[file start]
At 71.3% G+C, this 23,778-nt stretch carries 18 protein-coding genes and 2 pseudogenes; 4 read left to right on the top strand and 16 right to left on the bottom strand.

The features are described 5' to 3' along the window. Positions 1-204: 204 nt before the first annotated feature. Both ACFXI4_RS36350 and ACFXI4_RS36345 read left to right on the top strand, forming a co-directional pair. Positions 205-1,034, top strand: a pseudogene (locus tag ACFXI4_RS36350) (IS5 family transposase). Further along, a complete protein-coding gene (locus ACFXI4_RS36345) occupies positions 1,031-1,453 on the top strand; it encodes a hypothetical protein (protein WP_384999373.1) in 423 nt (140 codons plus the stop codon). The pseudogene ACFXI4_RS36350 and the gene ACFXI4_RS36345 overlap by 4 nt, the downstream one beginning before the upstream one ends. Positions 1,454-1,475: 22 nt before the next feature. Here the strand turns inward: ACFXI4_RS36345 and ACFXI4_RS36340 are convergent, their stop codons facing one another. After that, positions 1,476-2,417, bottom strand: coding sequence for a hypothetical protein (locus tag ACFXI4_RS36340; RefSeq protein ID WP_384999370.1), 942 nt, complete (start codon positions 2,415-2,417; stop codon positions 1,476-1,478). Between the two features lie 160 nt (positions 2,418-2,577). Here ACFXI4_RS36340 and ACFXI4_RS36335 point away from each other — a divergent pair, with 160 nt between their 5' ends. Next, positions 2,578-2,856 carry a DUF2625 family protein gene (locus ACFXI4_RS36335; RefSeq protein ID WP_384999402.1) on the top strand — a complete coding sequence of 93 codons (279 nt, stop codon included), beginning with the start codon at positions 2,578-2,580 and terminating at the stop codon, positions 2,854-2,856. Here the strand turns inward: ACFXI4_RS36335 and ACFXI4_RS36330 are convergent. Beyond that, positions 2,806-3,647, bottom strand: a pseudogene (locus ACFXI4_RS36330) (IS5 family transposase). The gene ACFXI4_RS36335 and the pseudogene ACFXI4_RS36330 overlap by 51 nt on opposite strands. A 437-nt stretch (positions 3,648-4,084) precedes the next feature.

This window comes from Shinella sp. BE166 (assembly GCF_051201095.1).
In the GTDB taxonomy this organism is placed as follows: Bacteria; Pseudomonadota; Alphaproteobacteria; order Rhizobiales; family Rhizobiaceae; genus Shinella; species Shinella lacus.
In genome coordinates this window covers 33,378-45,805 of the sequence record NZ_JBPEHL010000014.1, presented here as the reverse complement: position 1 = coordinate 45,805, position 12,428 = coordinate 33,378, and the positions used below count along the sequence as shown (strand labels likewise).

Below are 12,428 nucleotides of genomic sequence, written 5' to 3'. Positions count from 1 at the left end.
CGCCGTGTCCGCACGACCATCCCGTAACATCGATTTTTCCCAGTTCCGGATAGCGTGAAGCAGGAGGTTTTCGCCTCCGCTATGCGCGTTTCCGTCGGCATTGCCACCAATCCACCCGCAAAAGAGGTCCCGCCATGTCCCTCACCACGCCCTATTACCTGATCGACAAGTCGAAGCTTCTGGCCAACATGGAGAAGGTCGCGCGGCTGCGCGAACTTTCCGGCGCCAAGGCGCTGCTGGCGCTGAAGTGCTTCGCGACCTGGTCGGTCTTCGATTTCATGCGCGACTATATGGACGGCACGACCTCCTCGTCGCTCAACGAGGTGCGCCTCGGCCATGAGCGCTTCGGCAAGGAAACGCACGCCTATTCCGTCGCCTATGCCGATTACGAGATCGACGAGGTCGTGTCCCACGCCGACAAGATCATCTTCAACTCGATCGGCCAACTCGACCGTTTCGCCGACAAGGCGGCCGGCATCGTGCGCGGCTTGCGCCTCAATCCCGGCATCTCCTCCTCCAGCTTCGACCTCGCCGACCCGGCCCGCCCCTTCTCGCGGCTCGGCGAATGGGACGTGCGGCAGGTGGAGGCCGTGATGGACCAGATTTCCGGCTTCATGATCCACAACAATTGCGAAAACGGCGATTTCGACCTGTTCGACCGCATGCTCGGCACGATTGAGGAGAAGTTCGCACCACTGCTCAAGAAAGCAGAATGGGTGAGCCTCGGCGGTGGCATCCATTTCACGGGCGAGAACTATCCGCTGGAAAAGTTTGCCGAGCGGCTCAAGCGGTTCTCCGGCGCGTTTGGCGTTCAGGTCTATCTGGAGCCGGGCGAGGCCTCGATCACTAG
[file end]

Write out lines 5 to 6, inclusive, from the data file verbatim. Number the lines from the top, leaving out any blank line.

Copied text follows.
In genome coordinates this window covers 33,378-45,805 of the sequence record NZ_JBPEHL010000014.1, presented here as the reverse complement: position 1 = coordinate 45,805, position 12,428 = coordinate 33,378, and the positions used below count along the sequence as shown (strand labels likewise).

Below are 12,428 nucleotides of genomic sequence, written 5' to 3'. Positions count from 1 at the left end.